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Evictions are, obviously, a contentious subject.

Many tenants live in fear of being evicted and landlords often worry about having to carry through with them too.

Over 2020 there was a moratorium on residential tenancy evictions across WA (with some exceptions) alongside a ban on rent increases. These COVID-19 emergency measures ended on 28 March 2021. Since then regular tenancy laws have applied, giving landlords the right to evict once again.

Why evictions are on the rise

A recent news report highlighted that as Perth property prices peaked in January 2022, so did evictions. In fact, homeless charity Shelter’s WA CEO, Michelle Mackenzie, was quoted as saying tenants were struggling to locate affordable rental accommodation after being forced out by landlords capitalising on the current market conditions to sell.

This is a tough time to face eviction: The Perth rental market is currently experiencing double-digit rent rises and vacancy rates at historic lows creating a landlord’s market that is super competitive. There simply are no bargains. It’s genuinely hard work for tenants to secure a new home.

So what are the key things that landlords and tenants need to know about navigating – and avoiding – evictions?

What is eviction and when does it happen?

An eviction happens when the legal owner or landlord legally recovers possession of a rented property from the tenant.

Landlords or property managers can instigate an eviction for several reasons, usually related to a breach of the tenancy or rental agreement. Common breaches include:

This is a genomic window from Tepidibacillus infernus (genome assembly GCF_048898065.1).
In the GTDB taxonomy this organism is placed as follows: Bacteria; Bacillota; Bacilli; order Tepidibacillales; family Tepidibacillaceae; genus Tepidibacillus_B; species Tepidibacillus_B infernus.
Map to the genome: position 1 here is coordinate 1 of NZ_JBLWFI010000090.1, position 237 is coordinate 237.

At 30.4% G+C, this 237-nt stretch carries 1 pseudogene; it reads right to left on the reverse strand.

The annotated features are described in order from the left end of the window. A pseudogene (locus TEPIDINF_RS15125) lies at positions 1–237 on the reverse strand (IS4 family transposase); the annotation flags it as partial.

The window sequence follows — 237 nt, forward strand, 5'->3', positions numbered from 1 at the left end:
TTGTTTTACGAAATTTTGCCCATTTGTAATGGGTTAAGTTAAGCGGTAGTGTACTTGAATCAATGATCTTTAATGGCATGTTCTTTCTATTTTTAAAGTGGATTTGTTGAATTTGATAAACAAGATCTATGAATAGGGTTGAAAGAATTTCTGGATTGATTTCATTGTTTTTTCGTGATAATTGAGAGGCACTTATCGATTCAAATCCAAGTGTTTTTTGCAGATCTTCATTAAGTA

• prolonged rental arrears (ie not paying rent)
  • unauthorised pets
  • unauthorised subletting
  • not keeping the property reasonably clean or maintaining the garden as agreed
  • changing the locks or making alterations without approval
  • causing a nuisance to neighbours
  • causing serious damage to the property or people, and
  • using the premises for an illegal purpose.

Another common starting point for eviction can include the tenant not moving out at the end of the fixed term tenancy, where they’ve not renewed the lease or agreed to an ongoing arrangement.

No-fault evictions

Beyond breaches of rental agreements, there are also what is known as “no‑fault” or “no grounds” evictions.

These happen when the tenant hasn’t breached the lease conditions but the landlord wants them to leave the property. In this instance, the landlord doesn’t need to give a reason but they do need to provide sufficient notice: 30 days for a fixed-term agreement or 60 days for a periodic agreement.

Many states and territories have discussed removing “no grounds” evictions but so far Tasmania is the only jurisdiction that doesn’t allow them.

A landlord may also need to evict a tenant if they’re suffering undue hardship, if a lender repossesses the property, if they sell or if the tenant abandons the property.

The eviction process in WA